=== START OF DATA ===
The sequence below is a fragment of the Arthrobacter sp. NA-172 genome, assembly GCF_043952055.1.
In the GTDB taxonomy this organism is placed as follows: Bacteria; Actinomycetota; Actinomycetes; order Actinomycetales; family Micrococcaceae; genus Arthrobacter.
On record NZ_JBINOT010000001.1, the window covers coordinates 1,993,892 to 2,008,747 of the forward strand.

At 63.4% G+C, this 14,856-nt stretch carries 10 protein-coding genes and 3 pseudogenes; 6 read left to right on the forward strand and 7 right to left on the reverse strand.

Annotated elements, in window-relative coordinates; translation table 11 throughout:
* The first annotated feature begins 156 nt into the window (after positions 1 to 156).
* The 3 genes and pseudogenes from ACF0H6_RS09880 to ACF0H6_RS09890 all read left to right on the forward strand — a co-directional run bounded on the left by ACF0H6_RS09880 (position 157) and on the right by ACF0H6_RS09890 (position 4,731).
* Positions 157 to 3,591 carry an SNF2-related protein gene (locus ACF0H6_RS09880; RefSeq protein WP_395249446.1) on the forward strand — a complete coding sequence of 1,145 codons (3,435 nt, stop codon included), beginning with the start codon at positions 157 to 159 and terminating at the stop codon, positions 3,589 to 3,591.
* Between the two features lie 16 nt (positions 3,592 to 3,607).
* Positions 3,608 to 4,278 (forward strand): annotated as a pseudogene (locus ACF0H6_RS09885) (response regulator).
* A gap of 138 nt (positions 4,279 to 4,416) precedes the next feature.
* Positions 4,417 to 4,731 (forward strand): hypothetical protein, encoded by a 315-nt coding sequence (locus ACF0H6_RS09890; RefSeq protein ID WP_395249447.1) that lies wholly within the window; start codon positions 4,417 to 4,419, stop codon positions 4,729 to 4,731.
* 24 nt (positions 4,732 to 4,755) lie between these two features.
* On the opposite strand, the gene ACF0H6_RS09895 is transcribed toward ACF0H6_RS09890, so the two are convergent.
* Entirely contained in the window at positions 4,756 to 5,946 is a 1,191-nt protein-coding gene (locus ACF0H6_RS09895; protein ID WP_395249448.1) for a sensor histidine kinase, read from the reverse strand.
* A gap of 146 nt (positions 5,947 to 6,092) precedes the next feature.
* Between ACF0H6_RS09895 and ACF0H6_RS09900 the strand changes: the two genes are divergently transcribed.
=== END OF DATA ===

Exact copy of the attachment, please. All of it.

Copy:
The sequence below is a fragment of the Arthrobacter sp. NA-172 genome, assembly GCF_043952055.1.
In the GTDB taxonomy this organism is placed as follows: Bacteria; Actinomycetota; Actinomycetes; order Actinomycetales; family Micrococcaceae; genus Arthrobacter.
On record NZ_JBINOT010000001.1, the window covers coordinates 1,993,892 to 2,008,747 of the forward strand.

At 63.4% G+C, this 14,856-nt stretch carries 10 protein-coding genes and 3 pseudogenes; 6 read left to right on the forward strand and 7 right to left on the reverse strand.

Annotated elements, in window-relative coordinates; translation table 11 throughout:
* The first annotated feature begins 156 nt into the window (after positions 1 to 156).
* The 3 genes and pseudogenes from ACF0H6_RS09880 to ACF0H6_RS09890 all read left to right on the forward strand — a co-directional run bounded on the left by ACF0H6_RS09880 (position 157) and on the right by ACF0H6_RS09890 (position 4,731).
* Positions 157 to 3,591 carry an SNF2-related protein gene (locus ACF0H6_RS09880; RefSeq protein WP_395249446.1) on the forward strand — a complete coding sequence of 1,145 codons (3,435 nt, stop codon included), beginning with the start codon at positions 157 to 159 and terminating at the stop codon, positions 3,589 to 3,591.
* Between the two features lie 16 nt (positions 3,592 to 3,607).
* Positions 3,608 to 4,278 (forward strand): annotated as a pseudogene (locus ACF0H6_RS09885) (response regulator).
* A gap of 138 nt (positions 4,279 to 4,416) precedes the next feature.
* Positions 4,417 to 4,731 (forward strand): hypothetical protein, encoded by a 315-nt coding sequence (locus ACF0H6_RS09890; RefSeq protein ID WP_395249447.1) that lies wholly within the window; start codon positions 4,417 to 4,419, stop codon positions 4,729 to 4,731.
* 24 nt (positions 4,732 to 4,755) lie between these two features.
* On the opposite strand, the gene ACF0H6_RS09895 is transcribed toward ACF0H6_RS09890, so the two are convergent.
* Entirely contained in the window at positions 4,756 to 5,946 is a 1,191-nt protein-coding gene (locus ACF0H6_RS09895; protein ID WP_395249448.1) for a sensor histidine kinase, read from the reverse strand.
* A gap of 146 nt (positions 5,947 to 6,092) precedes the next feature.
* Between ACF0H6_RS09895 and ACF0H6_RS09900 the strand changes: the two genes are divergently transcribed.